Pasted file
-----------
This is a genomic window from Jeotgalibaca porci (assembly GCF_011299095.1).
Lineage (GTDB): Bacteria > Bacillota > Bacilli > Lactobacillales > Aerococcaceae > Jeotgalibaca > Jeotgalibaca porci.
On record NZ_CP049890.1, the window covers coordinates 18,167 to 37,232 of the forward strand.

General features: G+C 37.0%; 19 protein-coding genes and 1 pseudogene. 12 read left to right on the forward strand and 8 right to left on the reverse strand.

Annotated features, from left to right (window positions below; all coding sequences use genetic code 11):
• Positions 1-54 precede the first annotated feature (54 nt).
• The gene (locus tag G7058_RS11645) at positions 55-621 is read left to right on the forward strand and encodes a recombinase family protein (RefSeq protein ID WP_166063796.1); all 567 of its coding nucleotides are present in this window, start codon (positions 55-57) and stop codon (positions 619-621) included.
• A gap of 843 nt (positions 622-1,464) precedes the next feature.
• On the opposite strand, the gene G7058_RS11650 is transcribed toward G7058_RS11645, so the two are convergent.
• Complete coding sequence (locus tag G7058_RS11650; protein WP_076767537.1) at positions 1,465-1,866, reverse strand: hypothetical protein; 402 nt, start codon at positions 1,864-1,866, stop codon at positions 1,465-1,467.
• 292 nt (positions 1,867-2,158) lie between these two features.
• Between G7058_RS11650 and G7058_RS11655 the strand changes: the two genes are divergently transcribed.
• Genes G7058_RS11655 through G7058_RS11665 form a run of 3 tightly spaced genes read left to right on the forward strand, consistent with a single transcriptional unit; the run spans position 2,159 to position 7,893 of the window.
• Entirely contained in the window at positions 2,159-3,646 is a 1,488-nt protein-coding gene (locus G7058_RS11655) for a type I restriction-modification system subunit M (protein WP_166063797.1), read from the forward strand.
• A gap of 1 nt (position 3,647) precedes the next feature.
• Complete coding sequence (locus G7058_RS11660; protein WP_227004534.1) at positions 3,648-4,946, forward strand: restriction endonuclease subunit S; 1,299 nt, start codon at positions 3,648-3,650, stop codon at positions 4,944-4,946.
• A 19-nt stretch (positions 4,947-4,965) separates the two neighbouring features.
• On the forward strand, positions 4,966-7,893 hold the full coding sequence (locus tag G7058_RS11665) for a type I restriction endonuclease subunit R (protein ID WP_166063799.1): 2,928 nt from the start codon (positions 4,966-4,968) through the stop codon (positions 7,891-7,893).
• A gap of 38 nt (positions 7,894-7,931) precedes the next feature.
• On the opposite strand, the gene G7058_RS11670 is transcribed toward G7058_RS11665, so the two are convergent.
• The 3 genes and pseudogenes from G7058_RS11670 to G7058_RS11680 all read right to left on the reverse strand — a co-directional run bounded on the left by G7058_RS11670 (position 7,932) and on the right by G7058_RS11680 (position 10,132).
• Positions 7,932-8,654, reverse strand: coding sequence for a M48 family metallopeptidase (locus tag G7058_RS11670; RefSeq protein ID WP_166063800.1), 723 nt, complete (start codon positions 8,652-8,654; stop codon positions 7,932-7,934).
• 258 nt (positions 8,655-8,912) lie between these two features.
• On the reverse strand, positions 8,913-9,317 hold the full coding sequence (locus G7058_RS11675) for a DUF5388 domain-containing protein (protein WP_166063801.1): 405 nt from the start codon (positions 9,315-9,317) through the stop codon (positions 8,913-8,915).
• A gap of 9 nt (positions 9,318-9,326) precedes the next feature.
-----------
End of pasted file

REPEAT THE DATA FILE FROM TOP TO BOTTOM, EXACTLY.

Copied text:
This is a genomic window from Jeotgalibaca porci (assembly GCF_011299095.1).
Lineage (GTDB): Bacteria > Bacillota > Bacilli > Lactobacillales > Aerococcaceae > Jeotgalibaca > Jeotgalibaca porci.
On record NZ_CP049890.1, the window covers coordinates 18,167 to 37,232 of the forward strand.

General features: G+C 37.0%; 19 protein-coding genes and 1 pseudogene. 12 read left to right on the forward strand and 8 right to left on the reverse strand.

Annotated features, from left to right (window positions below; all coding sequences use genetic code 11):
• Positions 1-54 precede the first annotated feature (54 nt).
• The gene (locus tag G7058_RS11645) at positions 55-621 is read left to right on the forward strand and encodes a recombinase family protein (RefSeq protein ID WP_166063796.1); all 567 of its coding nucleotides are present in this window, start codon (positions 55-57) and stop codon (positions 619-621) included.
• A gap of 843 nt (positions 622-1,464) precedes the next feature.
• On the opposite strand, the gene G7058_RS11650 is transcribed toward G7058_RS11645, so the two are convergent.
• Complete coding sequence (locus tag G7058_RS11650; protein WP_076767537.1) at positions 1,465-1,866, reverse strand: hypothetical protein; 402 nt, start codon at positions 1,864-1,866, stop codon at positions 1,465-1,467.
• 292 nt (positions 1,867-2,158) lie between these two features.
• Between G7058_RS11650 and G7058_RS11655 the strand changes: the two genes are divergently transcribed.
• Genes G7058_RS11655 through G7058_RS11665 form a run of 3 tightly spaced genes read left to right on the forward strand, consistent with a single transcriptional unit; the run spans position 2,159 to position 7,893 of the window.
• Entirely contained in the window at positions 2,159-3,646 is a 1,488-nt protein-coding gene (locus G7058_RS11655) for a type I restriction-modification system subunit M (protein WP_166063797.1), read from the forward strand.
• A gap of 1 nt (position 3,647) precedes the next feature.
• Complete coding sequence (locus G7058_RS11660; protein WP_227004534.1) at positions 3,648-4,946, forward strand: restriction endonuclease subunit S; 1,299 nt, start codon at positions 3,648-3,650, stop codon at positions 4,944-4,946.
• A 19-nt stretch (positions 4,947-4,965) separates the two neighbouring features.
• On the forward strand, positions 4,966-7,893 hold the full coding sequence (locus tag G7058_RS11665) for a type I restriction endonuclease subunit R (protein ID WP_166063799.1): 2,928 nt from the start codon (positions 4,966-4,968) through the stop codon (positions 7,891-7,893).
• A gap of 38 nt (positions 7,894-7,931) precedes the next feature.
• On the opposite strand, the gene G7058_RS11670 is transcribed toward G7058_RS11665, so the two are convergent.
• The 3 genes and pseudogenes from G7058_RS11670 to G7058_RS11680 all read right to left on the reverse strand — a co-directional run bounded on the left by G7058_RS11670 (position 7,932) and on the right by G7058_RS11680 (position 10,132).
• Positions 7,932-8,654, reverse strand: coding sequence for a M48 family metallopeptidase (locus tag G7058_RS11670; RefSeq protein ID WP_166063800.1), 723 nt, complete (start codon positions 8,652-8,654; stop codon positions 7,932-7,934).
• 258 nt (positions 8,655-8,912) lie between these two features.
• On the reverse strand, positions 8,913-9,317 hold the full coding sequence (locus G7058_RS11675) for a DUF5388 domain-containing protein (protein WP_166063801.1): 405 nt from the start codon (positions 9,315-9,317) through the stop codon (positions 8,913-8,915).
• A gap of 9 nt (positions 9,318-9,326) precedes the next feature.